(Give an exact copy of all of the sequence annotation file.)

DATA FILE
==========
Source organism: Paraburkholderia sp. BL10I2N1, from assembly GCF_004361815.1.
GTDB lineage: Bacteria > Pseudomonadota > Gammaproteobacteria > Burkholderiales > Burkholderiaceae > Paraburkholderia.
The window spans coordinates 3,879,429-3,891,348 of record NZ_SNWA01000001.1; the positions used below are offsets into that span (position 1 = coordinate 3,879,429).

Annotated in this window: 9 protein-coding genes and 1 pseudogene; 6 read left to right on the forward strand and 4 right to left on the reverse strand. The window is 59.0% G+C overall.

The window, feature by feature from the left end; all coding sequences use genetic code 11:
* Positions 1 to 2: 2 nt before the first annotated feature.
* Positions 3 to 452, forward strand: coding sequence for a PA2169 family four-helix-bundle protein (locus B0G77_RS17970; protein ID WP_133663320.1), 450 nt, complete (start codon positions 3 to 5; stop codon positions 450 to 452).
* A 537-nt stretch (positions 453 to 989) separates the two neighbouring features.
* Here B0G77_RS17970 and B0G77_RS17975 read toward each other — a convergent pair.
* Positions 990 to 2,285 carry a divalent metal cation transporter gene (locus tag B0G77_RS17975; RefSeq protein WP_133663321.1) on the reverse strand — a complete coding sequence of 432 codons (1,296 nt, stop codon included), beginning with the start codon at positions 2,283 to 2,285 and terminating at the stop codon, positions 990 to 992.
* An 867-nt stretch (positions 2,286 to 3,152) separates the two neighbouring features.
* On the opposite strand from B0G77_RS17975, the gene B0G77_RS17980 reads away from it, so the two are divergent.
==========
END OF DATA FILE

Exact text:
Source organism: Paraburkholderia sp. BL10I2N1, from assembly GCF_004361815.1.
GTDB lineage: Bacteria > Pseudomonadota > Gammaproteobacteria > Burkholderiales > Burkholderiaceae > Paraburkholderia.
The window spans coordinates 3,879,429-3,891,348 of record NZ_SNWA01000001.1; the positions used below are offsets into that span (position 1 = coordinate 3,879,429).

Annotated in this window: 9 protein-coding genes and 1 pseudogene; 6 read left to right on the forward strand and 4 right to left on the reverse strand. The window is 59.0% G+C overall.

The window, feature by feature from the left end; all coding sequences use genetic code 11:
* Positions 1 to 2: 2 nt before the first annotated feature.
* Positions 3 to 452, forward strand: coding sequence for a PA2169 family four-helix-bundle protein (locus B0G77_RS17970; protein ID WP_133663320.1), 450 nt, complete (start codon positions 3 to 5; stop codon positions 450 to 452).
* A 537-nt stretch (positions 453 to 989) separates the two neighbouring features.
* Here B0G77_RS17970 and B0G77_RS17975 read toward each other — a convergent pair.
* Positions 990 to 2,285 carry a divalent metal cation transporter gene (locus tag B0G77_RS17975; RefSeq protein WP_133663321.1) on the reverse strand — a complete coding sequence of 432 codons (1,296 nt, stop codon included), beginning with the start codon at positions 2,283 to 2,285 and terminating at the stop codon, positions 990 to 992.
* An 867-nt stretch (positions 2,286 to 3,152) separates the two neighbouring features.
* On the opposite strand from B0G77_RS17975, the gene B0G77_RS17980 reads away from it, so the two are divergent.